HabsWorld.net -- 

As the Canadiens skated onto the ice for the matchup with the Predators, still looking for their seventh win of the season, their lineup had been yet again altered by injuries. Mike Hoffman was finally back, but both Jeff Petry and Josh Anderson were injured, and Brendan Gallagher and Sami Niku were still out after testing positive for COVID-19.

The team fought hard and managed to score three goals, but Jake Allen’s efforts weren’t enough to keep the Predators’ total to less than that. Filip Forsberg’s overtime goal sealed the result at 4-3, and the Bleu, Blanc, et Rouge had to settle for a single point — only their 17th point in 26 games so far.

A Trip to the Box First

The start was not auspicious as the initial Nashville pressure resulted in an immediate power play for them, as Hoffman was called for tripping Eeli Tolvanen in the Habs’ defensive zone.

The Predators managed two shots on Allen but the veteran netminder handled those with relative ease. The penalty kill unit was again more effective, as it has been recently: in the past five games, they have allowed only two goals in 15 opportunities for a highly-respectable 86.7% kill rate and a far cry from their early-season struggles that saw them allow eight power play goals in the first five games.

However, back in Nashville, the scoreless tie didn’t last long as Luke Kunin stripped the puck from Cole Caufield at the Predators’ blue line just before five minutes had elapsed. A quick pass to Mattias Ekholm, who carried the puck in, and then Tolvanen deflected a shot into the top of the Habs’ net before the defence really even had a chance to react.

Nick Suzuki finally managed to record a shot on goal for the Canadiens a minute later, but the Predators still largely controlled possession. And only a few minutes later, David Savard headed to the box having pushed Mikael Granlund into the Habs’ net. Fortunately, this power play was even less effective than the first, Allen having to make saves on only two slap shots from near the blue line.

Savard made up for his trip to the penalty box at 12:21, drawing a high-sticking penalty on Ryan Johansen. The power play units combined for five shots in those two minutes, the most dangerous being a Caufield shot from the left circle about halfway through, from a tidy pass by Ryan Poehling. However, Juuse Saros had good visibility into the shot, ensuring that the Habs didn’t get their tying goal on the board.

The Canadiens took a third minor yet in the period, as Suzuki was called on hooking the Nashville defence anchor, Roman Josi, with just over a minute remaining. Tyler Toffoli and Christian Dvorak broke out on a shorthanded odd-man break in the dying seconds of the period, but Saros stopped Toffoli’s wrist shot to close out the first.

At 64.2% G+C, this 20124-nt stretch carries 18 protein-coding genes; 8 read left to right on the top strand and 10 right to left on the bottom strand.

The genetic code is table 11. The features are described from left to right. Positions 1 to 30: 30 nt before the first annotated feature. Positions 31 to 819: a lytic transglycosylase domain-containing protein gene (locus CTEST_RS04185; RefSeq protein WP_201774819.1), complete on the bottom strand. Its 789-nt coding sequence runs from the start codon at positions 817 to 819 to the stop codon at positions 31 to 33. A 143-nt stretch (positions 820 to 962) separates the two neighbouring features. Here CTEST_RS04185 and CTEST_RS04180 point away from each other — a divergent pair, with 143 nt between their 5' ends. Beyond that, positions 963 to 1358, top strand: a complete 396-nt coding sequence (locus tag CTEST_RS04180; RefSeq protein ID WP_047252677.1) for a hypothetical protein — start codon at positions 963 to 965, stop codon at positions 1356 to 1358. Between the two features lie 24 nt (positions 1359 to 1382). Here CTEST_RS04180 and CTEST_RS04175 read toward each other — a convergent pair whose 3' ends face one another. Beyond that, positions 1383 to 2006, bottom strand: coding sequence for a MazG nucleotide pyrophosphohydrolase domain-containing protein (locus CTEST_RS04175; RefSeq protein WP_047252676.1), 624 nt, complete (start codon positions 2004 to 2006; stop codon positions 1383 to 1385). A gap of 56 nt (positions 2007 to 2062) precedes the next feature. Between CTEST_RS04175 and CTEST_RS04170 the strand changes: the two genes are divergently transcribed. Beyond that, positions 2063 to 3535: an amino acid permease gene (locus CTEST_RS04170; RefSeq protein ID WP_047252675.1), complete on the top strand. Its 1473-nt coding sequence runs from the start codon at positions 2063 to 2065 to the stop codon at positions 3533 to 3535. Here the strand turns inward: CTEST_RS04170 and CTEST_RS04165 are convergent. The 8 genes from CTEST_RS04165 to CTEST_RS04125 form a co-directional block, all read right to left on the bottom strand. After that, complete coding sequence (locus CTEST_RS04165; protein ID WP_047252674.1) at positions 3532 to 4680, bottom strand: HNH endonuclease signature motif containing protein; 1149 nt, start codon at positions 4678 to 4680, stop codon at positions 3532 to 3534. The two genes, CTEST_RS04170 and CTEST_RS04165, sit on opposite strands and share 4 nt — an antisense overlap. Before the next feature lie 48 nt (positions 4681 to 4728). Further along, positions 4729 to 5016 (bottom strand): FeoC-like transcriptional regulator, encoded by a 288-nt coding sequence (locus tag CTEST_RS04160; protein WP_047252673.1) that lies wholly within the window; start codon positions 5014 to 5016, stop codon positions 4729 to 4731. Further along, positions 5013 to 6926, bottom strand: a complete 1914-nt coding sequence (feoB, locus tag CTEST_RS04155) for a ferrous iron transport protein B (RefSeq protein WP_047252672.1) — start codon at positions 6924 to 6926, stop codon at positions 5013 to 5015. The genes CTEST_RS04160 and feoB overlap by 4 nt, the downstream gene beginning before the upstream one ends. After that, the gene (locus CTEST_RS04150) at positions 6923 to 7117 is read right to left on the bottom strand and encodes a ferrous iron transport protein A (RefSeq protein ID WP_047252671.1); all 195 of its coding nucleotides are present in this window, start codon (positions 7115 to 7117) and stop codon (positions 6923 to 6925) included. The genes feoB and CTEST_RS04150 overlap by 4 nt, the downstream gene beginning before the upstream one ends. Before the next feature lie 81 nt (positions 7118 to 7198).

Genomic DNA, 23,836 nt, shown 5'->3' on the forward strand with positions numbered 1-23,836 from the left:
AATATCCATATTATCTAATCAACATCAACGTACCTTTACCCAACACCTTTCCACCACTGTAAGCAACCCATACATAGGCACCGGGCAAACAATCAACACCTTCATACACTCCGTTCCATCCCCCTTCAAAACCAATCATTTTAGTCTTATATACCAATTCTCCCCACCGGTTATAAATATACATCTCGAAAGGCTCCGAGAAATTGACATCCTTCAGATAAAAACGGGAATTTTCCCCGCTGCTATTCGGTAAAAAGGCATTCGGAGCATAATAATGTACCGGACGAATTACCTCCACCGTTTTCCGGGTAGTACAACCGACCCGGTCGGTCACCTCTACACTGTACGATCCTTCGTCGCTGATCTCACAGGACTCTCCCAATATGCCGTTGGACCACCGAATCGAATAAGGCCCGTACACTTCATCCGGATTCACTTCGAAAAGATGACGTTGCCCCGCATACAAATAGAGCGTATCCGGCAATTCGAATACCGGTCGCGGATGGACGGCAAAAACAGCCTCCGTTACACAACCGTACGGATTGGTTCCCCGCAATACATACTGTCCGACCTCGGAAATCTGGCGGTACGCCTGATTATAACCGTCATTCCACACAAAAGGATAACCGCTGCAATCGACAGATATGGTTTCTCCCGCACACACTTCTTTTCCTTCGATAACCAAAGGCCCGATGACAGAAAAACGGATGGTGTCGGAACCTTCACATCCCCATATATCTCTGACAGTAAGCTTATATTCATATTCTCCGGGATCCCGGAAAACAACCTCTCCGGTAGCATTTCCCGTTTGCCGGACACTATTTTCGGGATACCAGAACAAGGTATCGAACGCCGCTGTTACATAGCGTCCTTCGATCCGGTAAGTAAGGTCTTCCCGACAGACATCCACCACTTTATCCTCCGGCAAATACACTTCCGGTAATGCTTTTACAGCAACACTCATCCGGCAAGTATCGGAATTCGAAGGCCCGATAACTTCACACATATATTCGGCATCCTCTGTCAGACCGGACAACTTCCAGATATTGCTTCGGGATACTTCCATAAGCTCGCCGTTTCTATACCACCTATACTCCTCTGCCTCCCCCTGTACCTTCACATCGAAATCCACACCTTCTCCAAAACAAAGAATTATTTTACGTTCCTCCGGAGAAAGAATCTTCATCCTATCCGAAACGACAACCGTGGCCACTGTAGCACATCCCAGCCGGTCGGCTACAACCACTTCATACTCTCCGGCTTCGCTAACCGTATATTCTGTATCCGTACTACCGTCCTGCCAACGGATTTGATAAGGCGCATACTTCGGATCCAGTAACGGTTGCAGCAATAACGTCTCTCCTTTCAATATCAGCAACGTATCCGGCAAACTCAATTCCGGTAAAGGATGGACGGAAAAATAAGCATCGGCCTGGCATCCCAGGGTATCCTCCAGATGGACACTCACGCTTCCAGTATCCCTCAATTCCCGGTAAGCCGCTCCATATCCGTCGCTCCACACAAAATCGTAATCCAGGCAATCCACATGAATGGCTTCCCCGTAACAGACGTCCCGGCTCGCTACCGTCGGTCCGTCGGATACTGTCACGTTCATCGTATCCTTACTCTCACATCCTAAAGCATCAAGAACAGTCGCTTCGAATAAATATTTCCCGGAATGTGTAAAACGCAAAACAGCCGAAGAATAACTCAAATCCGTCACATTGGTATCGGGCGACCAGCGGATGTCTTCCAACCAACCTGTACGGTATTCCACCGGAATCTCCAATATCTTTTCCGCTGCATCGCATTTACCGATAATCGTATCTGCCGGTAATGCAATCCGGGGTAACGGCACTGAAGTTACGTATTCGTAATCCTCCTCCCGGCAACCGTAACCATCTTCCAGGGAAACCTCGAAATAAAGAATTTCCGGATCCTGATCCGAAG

The Predators outshot the Habs 12-9 on the period — but the Habs managed only three of those nine shots in five-on-five play.

Second Chances

The penalty kill unit was back on for another 50 seconds to start the second period and did well to keep Nashville’s power play at bay once again.

Four minutes into the period, the Habs got another power play opportunity, this time for Alexandre Carrier holding Poehling’s stick. There was no mistake this time: Caufield got the puck back to Chris Wideman at the left point, and Wideman found Suzuki wide open at the other side. Suzuki moved into the faceoff circle, and with Ekholm interfering with Saros’ vision of the puck, wired it over the Finn’s shoulder to tie the game at one.

The play was somewhat more balanced at this point, although the Predators were once again outshooting the Canadiens. However, just at the halfway mark of the game, Christian Dvorak outskated Carrier into the Predators zone to beat an icing call. He got the puck to Toffoli, and Savard then took a shot on net. As Saros was unable to control the rebound and it dropped in front of the net, Dvorak was there and tapped in the loose puck for his fifth goal of the season.

Nashville coach John Hynes challenged for goaltender interference, but the referees did not see things his way, and the Habs now had a 2-1 lead, and a power play to boot.